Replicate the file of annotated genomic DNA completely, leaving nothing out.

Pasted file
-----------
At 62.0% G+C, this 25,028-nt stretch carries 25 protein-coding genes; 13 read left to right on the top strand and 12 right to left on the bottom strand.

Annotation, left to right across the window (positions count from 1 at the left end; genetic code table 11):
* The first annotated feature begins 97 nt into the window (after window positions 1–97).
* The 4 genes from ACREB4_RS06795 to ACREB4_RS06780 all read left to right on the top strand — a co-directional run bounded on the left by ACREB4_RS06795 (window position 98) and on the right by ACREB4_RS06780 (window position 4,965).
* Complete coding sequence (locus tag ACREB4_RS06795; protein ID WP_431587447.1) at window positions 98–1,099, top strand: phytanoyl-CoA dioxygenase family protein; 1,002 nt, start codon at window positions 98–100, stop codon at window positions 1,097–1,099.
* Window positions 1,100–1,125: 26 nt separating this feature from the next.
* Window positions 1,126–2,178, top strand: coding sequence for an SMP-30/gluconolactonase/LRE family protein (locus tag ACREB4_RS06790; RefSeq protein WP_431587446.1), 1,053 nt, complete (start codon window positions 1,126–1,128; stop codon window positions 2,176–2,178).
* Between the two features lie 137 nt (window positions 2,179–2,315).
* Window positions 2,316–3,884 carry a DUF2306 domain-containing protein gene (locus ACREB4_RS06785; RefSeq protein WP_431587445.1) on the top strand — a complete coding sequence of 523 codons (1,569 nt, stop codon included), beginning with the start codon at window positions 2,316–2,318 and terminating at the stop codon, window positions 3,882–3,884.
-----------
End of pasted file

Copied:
At 62.0% G+C, this 25,028-nt stretch carries 25 protein-coding genes; 13 read left to right on the top strand and 12 right to left on the bottom strand.

Annotation, left to right across the window (positions count from 1 at the left end; genetic code table 11):
* The first annotated feature begins 97 nt into the window (after window positions 1–97).
* The 4 genes from ACREB4_RS06795 to ACREB4_RS06780 all read left to right on the top strand — a co-directional run bounded on the left by ACREB4_RS06795 (window position 98) and on the right by ACREB4_RS06780 (window position 4,965).
* Complete coding sequence (locus tag ACREB4_RS06795; protein ID WP_431587447.1) at window positions 98–1,099, top strand: phytanoyl-CoA dioxygenase family protein; 1,002 nt, start codon at window positions 98–100, stop codon at window positions 1,097–1,099.
* Window positions 1,100–1,125: 26 nt separating this feature from the next.
* Window positions 1,126–2,178, top strand: coding sequence for an SMP-30/gluconolactonase/LRE family protein (locus tag ACREB4_RS06790; RefSeq protein WP_431587446.1), 1,053 nt, complete (start codon window positions 1,126–1,128; stop codon window positions 2,176–2,178).
* Between the two features lie 137 nt (window positions 2,179–2,315).
* Window positions 2,316–3,884 carry a DUF2306 domain-containing protein gene (locus ACREB4_RS06785; RefSeq protein WP_431587445.1) on the top strand — a complete coding sequence of 523 codons (1,569 nt, stop codon included), beginning with the start codon at window positions 2,316–2,318 and terminating at the stop codon, window positions 3,882–3,884.